|baskets of vegetables, Queen's Park Farmers' Market|
We finally made it to the end of the Queen's Park Farmers' Market on Sunday afternoon, buying heirloom cherry tomatoes, greenhouse-grown sweet peppers, red lettuce, rainbow Swiss chard, "salad onions" (better known to Americans as scallions or green onions), organic free-range eggs, courgettes (zucchini), a leek-and-cheese quiche, and an apple cake billed wrongly as a tart.
|table of baked goods: tarts, quiches, etc.|
|baskets of tomatoes|
|tomato table, Queen's Park Farmers' Market|
I chopped and steam-sautéed the Swiss chard that same night, adding a dash of red-wine vinegar, plus salt and pepper, to accompany the reheated quiche, and then we had some of the apple cake with a little ice cream. The British eat their "pudding" (dessert) maybe even more regularly than Coke-and-candy-fed Americans, with all their many baked accompaniments to tea, from jam cakes to scones with jam and clotted cream. I had drastically reduced my sugar intake just prior to coming to London, but it's been hard to stay on track with so many temptations. Good thing I've been walking a lot to help compensate!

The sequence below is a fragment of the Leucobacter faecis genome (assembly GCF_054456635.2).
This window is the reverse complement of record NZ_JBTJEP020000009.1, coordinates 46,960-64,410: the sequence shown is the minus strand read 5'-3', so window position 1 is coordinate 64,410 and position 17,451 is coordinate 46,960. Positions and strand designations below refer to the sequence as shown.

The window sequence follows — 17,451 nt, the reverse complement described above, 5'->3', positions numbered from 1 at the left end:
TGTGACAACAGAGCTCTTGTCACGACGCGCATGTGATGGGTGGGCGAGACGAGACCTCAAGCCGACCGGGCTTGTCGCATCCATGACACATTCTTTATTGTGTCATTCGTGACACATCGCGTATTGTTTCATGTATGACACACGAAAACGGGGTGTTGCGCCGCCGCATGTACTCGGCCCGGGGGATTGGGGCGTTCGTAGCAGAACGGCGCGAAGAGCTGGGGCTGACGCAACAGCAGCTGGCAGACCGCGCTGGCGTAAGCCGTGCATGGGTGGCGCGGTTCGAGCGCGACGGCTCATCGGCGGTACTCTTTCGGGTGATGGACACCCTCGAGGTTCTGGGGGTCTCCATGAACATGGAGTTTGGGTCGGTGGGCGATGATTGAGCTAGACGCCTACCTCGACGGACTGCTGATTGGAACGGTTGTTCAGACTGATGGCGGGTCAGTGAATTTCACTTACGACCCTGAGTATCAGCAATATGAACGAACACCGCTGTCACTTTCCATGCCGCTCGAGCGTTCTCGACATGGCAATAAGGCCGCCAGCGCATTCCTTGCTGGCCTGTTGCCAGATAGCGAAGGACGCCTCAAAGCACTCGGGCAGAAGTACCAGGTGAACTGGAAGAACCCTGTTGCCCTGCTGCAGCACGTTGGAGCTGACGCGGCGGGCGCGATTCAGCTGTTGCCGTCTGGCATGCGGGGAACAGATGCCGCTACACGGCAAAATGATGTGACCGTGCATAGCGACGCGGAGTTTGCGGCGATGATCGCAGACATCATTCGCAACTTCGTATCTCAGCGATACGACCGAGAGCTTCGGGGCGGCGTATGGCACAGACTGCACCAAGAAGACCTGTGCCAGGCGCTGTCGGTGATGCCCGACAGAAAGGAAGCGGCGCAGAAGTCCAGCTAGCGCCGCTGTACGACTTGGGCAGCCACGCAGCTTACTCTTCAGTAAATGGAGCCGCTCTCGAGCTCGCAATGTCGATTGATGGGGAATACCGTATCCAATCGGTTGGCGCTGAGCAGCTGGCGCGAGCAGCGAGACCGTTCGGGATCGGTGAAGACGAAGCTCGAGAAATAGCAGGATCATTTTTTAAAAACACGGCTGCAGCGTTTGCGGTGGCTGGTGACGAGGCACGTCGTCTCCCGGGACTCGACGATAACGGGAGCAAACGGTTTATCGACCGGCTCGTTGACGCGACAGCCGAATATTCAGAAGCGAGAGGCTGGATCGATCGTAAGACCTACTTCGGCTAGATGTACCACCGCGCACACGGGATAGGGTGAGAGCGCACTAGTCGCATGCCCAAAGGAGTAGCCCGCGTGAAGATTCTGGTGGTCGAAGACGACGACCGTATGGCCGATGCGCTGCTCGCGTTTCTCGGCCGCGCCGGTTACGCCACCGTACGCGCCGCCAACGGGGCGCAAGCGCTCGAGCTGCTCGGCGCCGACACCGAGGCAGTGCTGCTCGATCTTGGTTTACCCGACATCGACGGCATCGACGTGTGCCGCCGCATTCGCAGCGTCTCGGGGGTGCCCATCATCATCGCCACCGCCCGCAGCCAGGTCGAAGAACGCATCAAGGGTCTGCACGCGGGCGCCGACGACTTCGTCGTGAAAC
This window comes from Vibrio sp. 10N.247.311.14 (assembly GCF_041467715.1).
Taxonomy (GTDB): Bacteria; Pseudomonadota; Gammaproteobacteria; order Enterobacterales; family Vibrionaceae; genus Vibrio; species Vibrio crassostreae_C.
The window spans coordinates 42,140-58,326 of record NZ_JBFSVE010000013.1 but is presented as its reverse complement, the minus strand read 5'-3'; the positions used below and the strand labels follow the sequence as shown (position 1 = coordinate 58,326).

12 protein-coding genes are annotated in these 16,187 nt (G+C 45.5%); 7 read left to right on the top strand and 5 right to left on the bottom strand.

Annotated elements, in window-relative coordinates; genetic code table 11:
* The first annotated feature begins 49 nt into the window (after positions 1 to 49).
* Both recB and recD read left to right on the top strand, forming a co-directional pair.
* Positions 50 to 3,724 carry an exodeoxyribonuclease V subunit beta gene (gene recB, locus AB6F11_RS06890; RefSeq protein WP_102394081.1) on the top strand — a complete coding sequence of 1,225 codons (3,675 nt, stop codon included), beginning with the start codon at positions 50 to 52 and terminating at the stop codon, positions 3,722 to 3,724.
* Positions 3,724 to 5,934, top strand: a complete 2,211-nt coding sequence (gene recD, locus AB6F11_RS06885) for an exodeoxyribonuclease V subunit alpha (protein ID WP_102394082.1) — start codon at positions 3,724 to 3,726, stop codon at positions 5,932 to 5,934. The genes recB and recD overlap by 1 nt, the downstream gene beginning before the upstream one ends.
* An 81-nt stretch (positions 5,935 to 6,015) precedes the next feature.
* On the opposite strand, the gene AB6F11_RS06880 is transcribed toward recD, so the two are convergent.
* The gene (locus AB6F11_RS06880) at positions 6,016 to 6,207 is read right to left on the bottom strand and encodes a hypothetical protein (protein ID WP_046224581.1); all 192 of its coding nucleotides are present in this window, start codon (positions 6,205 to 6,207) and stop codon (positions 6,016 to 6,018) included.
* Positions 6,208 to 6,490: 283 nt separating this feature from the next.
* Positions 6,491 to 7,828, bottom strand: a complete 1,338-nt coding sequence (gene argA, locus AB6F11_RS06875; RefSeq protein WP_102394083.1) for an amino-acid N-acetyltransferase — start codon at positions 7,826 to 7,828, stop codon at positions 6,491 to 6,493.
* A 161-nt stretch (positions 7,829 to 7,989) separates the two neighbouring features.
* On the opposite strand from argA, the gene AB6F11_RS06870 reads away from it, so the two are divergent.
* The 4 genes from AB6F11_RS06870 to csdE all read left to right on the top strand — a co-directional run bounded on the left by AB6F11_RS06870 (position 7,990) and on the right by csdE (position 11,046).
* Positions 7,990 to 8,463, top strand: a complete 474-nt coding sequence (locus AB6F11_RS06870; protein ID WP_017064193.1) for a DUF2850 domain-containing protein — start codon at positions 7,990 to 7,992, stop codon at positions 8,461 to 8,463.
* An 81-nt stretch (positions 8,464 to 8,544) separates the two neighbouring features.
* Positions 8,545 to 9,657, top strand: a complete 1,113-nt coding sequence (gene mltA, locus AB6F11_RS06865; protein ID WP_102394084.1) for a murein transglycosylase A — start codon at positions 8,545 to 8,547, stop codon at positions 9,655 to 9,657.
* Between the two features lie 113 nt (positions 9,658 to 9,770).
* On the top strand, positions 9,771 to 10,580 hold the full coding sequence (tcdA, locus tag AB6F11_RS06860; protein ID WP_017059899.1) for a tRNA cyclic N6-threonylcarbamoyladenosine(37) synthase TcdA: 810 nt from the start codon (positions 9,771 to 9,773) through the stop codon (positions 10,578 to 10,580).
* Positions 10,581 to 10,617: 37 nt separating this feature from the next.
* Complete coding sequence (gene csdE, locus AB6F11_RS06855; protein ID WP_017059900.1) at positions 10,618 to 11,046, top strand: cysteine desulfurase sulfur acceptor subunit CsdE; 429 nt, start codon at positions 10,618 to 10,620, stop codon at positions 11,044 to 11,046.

|herb rack, Queen's Park Farmers' Market|
My friend also bought a small pot of chives and a golden sage plant to add to her window-ledge garden for £1.50 each. The herb guy had lemon thyme but was sold out of regular English thyme, so we'll just have to return to the market in a couple weeks.* Like my great-aunt Mary (who also, oddly enough, was the only other member of my family who has ever had breast cancer), farmers markets make me ridiculously happy.
*Plants that smell like lemons, like lemon verbena or lemon thyme, always remind me of lemon-scented household cleaners. Instead, I want any lemon flavor in food to come from the essential oils of lemons themselves. But this is a personal preference.